Hard work and diligence win student a national award
The leadership, influence, empathy skills and diligence of a hard-working nursing student have positively benefitted her peers and the patients, parents and carers she works with.
The comments were made by lecturers at the University of Northampton about Lauretta Ofulue, who is shortly due to complete her degree in learning disability.
They were made in their application for a national award to recognise her professionalism and dedication. Lauretta went on to win Student of the Year: Learning Disability (LD) at last night’s (Tuesday 27 October) Nursing Times Award ceremony.
Lauretta decided to join the ranks after a career as an economist in Nigeria, then in the financial services sector in the UK. She experienced first-hand the excellent care and communication skills of an LD nurse when her son Otito, who had a learning disability, was ill in hospital.
Sadly, Otito later died but Lauretta has channelled her heartache into something positive by training for the profession so parents like herself and husband Jerry also receive that level of care and understanding.
Lauretta said: “Firstly, I would like to thank the fabulous lecturing team at the University of Northampton for putting me up for this award in the first place. To get the nomination was reward enough, to win was quite unexpected. It goes without saying that without learning ‘the ropes’ from them, this award wouldn’t have been possible.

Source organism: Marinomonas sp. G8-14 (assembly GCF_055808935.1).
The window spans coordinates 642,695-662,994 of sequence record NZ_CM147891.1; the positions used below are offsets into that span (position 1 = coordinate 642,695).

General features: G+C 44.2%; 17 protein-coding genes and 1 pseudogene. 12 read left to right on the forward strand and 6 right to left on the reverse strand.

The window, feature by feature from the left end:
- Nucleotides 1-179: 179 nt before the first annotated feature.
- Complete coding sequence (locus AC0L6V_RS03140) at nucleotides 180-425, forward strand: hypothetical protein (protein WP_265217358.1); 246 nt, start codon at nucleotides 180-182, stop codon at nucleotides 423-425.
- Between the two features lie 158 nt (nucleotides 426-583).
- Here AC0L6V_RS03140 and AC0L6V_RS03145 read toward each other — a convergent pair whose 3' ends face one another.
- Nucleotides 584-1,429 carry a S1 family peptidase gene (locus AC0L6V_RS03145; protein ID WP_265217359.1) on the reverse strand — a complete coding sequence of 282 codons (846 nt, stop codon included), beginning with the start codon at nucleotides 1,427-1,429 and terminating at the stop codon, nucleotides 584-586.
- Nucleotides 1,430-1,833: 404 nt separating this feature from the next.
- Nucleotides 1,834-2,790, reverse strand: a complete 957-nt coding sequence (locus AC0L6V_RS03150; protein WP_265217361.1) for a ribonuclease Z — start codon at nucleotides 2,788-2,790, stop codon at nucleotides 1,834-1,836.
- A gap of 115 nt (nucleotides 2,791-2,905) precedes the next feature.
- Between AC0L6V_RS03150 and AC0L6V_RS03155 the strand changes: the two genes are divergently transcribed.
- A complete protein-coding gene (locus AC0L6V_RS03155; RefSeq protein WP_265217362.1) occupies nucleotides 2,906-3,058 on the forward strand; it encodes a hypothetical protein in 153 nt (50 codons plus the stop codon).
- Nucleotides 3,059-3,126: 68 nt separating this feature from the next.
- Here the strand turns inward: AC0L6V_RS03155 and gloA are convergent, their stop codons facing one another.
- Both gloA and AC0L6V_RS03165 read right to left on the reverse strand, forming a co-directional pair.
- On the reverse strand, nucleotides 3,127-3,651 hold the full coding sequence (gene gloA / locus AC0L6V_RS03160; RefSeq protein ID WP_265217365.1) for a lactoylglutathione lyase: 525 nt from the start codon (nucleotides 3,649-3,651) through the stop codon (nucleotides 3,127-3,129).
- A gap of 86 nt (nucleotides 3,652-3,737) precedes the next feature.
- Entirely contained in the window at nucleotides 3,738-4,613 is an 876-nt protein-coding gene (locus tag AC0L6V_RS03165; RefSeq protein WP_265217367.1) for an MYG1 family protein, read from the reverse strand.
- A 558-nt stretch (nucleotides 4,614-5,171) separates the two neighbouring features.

“As all nurses know, we do what we do because we want to care for and help other people. It’s never about winning awards, but I hope this win spotlights attention on a field of nursing I will forever be passionate about.”
Senior Lecturer in Learning Disability Nursing Rachel Beckett made numerous positive comments in the nomination citation as testament to Lauretta’s professionalism and dedication:
“The cohort is one of the most positive and innovative cohorts, which is partly as a direct result of Lauretta’s leadership and influence.”
“Her experience has contributed towards her unique ability to empathise with the people she works with in her practice areas…she uses gentle and effective interpersonal skills to increase her relationships and uses her experiences appropriately to adapt her communication to meet the communication needs of the people she works with.”
“Lauretta has changed her whole life to ensure that she has a positive impact on the care and lives of people with learning disabilities and she has the potential to continue inspiring people and making positive changes.”
Donna Bray, Subject Lead for Nursing at the University of Northampton, said: “This is a well deserved and deservedly earned award win and I send all the congratulations I can muster to Lauretta.
“Throughout her time at the University, she has challenged us to do better and be better and that’s what’s so remarkable about her. She is a true Changemaker and I know she will continue to do good things when she finishes her studies.”